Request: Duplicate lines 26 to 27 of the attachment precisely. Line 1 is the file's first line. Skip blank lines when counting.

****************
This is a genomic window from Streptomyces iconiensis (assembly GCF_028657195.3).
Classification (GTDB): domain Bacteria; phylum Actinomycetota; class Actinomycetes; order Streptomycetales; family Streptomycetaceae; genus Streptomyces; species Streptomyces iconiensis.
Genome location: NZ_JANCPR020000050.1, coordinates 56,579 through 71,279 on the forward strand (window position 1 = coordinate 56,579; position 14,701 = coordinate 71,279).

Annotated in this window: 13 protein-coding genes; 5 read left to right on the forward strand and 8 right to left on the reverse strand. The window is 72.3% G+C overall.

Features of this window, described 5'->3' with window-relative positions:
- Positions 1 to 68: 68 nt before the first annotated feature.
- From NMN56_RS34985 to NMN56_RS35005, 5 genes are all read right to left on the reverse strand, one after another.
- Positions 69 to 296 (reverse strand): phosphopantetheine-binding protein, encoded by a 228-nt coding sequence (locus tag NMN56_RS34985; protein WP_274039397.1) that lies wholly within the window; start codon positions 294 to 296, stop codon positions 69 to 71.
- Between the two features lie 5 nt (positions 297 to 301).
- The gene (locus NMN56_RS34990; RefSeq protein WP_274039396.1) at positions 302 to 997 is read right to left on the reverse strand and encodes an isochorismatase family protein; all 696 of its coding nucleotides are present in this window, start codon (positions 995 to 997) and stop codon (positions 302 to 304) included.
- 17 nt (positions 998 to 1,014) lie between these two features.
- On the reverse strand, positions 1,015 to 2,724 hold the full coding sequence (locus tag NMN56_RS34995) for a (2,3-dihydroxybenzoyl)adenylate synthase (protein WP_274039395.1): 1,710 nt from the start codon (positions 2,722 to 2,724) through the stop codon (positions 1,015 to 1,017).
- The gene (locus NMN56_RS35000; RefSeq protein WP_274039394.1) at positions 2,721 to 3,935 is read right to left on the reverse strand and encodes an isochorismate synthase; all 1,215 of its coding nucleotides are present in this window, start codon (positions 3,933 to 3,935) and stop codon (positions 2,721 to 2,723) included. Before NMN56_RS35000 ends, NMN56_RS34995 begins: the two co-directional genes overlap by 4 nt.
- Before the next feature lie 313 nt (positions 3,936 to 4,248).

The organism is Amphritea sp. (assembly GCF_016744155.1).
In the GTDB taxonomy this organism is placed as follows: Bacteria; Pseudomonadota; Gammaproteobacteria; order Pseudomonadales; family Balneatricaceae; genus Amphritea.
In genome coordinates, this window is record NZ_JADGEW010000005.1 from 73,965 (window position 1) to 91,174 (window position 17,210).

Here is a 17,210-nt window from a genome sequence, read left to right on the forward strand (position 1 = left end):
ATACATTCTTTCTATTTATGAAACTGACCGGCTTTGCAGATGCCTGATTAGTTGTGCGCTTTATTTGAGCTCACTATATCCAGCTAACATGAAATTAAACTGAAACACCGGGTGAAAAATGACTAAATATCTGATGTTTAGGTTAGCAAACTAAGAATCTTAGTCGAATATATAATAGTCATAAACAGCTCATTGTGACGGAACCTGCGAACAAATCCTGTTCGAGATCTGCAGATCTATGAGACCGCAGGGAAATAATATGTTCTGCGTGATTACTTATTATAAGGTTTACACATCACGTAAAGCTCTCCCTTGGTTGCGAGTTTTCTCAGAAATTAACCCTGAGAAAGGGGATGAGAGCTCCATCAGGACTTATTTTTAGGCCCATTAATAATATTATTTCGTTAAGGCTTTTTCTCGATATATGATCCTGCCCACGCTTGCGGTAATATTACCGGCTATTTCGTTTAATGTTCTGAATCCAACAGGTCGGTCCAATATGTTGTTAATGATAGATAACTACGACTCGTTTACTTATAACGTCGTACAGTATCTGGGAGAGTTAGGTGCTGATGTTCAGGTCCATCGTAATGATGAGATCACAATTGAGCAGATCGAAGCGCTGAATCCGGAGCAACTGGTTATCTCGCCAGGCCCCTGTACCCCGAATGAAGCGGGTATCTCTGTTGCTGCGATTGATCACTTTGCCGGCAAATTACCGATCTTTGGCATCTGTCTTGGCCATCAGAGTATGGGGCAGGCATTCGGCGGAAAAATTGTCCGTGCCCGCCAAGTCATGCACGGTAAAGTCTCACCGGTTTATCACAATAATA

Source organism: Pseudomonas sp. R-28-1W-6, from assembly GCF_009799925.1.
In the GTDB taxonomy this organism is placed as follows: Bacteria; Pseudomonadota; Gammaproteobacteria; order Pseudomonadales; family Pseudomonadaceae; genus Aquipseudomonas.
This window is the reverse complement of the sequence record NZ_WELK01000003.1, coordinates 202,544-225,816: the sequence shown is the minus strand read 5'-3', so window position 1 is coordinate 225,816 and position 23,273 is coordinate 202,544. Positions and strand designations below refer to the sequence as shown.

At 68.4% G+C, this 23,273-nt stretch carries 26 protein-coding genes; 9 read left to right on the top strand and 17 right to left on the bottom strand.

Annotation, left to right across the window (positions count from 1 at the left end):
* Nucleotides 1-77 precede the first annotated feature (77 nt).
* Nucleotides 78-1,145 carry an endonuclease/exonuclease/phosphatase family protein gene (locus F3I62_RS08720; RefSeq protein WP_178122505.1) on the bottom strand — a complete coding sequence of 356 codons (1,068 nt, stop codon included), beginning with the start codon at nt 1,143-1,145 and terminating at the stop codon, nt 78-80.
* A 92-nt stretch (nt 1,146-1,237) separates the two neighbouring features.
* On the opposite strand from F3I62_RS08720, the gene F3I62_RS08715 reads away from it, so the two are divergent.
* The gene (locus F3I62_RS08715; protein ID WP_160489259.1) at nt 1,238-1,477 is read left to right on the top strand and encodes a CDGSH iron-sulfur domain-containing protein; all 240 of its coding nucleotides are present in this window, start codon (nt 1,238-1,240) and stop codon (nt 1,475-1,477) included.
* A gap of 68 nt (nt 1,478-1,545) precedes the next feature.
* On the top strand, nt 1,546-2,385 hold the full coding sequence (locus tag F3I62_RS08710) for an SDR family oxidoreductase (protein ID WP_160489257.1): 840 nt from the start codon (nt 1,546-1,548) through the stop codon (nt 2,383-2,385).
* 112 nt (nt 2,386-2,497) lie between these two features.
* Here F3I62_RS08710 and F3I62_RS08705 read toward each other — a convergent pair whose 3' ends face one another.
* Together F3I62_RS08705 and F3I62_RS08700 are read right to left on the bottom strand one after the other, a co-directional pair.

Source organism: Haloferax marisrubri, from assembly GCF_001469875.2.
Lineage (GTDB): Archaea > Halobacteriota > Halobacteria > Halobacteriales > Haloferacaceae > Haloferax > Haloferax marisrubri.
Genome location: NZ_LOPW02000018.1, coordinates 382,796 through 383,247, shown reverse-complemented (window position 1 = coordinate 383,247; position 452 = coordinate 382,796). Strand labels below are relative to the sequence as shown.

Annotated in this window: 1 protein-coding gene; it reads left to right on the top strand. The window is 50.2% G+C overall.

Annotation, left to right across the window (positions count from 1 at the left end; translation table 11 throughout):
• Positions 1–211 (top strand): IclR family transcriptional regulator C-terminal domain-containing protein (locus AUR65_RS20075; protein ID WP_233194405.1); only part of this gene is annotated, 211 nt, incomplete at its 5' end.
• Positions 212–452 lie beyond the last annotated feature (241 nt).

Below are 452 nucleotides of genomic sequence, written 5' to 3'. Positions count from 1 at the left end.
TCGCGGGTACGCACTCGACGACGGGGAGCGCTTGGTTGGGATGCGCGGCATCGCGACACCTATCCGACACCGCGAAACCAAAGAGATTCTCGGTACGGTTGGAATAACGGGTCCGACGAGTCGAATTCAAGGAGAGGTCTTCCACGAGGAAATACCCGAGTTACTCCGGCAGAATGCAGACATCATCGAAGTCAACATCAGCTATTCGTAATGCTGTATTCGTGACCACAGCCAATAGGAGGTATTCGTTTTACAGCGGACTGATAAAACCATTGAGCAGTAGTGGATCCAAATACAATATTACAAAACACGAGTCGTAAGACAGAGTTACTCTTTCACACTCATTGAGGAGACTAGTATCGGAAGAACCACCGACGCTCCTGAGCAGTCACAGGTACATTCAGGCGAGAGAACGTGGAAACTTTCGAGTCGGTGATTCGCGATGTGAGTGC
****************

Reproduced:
* Nucleotides 78-1,145 carry an endonuclease/exonuclease/phosphatase family protein gene (locus F3I62_RS08720; RefSeq protein WP_178122505.1) on the bottom strand — a complete coding sequence of 356 codons (1,068 nt, stop codon included), beginning with the start codon at nt 1,143-1,145 and terminating at the stop codon, nt 78-80.
* A 92-nt stretch (nt 1,146-1,237) separates the two neighbouring features.